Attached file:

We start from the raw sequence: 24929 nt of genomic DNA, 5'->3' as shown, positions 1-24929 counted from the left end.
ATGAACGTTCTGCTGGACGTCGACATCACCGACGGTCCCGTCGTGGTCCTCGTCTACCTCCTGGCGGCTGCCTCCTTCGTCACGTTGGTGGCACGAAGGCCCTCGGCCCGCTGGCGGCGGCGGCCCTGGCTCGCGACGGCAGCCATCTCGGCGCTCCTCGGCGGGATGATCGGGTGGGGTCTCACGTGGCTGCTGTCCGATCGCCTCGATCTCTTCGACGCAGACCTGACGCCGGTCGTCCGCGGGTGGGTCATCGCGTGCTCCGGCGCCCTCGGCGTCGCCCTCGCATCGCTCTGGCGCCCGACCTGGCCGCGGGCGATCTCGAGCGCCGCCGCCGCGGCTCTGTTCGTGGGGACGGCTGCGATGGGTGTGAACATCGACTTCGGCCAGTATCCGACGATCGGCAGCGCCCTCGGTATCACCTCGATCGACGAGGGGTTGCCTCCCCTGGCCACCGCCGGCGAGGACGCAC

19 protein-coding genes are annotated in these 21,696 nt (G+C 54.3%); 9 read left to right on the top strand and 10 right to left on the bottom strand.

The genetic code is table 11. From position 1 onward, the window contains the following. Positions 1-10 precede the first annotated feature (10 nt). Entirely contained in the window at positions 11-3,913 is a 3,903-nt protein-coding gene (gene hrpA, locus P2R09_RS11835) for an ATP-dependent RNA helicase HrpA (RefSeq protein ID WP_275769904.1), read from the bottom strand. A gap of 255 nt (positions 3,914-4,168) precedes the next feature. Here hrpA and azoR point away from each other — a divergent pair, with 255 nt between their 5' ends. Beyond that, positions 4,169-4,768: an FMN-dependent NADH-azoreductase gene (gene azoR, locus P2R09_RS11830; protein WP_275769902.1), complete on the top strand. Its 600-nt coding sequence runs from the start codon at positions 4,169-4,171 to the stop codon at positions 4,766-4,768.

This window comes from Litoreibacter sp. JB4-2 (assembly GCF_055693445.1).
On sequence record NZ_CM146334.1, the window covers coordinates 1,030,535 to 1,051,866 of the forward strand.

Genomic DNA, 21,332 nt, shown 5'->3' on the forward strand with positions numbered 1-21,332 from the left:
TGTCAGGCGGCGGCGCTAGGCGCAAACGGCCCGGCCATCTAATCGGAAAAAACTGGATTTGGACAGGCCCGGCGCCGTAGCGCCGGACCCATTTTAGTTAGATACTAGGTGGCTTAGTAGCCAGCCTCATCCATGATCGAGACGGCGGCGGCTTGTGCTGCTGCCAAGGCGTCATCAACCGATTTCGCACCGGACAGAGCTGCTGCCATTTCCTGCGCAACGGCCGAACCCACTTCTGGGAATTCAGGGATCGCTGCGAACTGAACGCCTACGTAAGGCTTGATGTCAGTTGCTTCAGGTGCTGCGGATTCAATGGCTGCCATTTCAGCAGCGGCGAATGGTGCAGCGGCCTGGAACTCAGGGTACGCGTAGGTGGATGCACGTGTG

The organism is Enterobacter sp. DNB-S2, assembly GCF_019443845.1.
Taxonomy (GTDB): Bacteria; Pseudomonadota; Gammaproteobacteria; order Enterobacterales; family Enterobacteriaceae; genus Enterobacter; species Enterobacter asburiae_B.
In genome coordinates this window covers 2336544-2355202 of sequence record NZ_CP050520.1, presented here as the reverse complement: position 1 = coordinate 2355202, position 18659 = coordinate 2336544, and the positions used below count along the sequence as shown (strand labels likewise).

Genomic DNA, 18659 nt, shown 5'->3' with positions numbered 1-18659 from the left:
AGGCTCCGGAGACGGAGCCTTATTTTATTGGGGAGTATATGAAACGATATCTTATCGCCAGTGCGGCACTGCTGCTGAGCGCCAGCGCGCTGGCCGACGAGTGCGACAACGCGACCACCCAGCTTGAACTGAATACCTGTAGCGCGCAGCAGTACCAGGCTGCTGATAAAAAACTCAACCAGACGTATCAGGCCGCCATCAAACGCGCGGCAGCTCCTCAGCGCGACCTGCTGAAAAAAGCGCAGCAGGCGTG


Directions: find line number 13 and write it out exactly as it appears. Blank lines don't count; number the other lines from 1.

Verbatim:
AGGCTCCGGAGACGGAGCCTTATTTTATTGGGGAGTATATGAAACGATATCTTATCGCCAGTGCGGCACTGCTGCTGAGCGCCAGCGCGCTGGCCGACGAGTGCGACAACGCGACCACCCAGCTTGAACTGAATACCTGTAGCGCGCAGCAGTACCAGGCTGCTGATAAAAAACTCAACCAGACGTATCAGGCCGCCATCAAACGCGCGGCAGCTCCTCAGCGCGACCTGCTGAAAAAAGCGCAGCAGGCGTG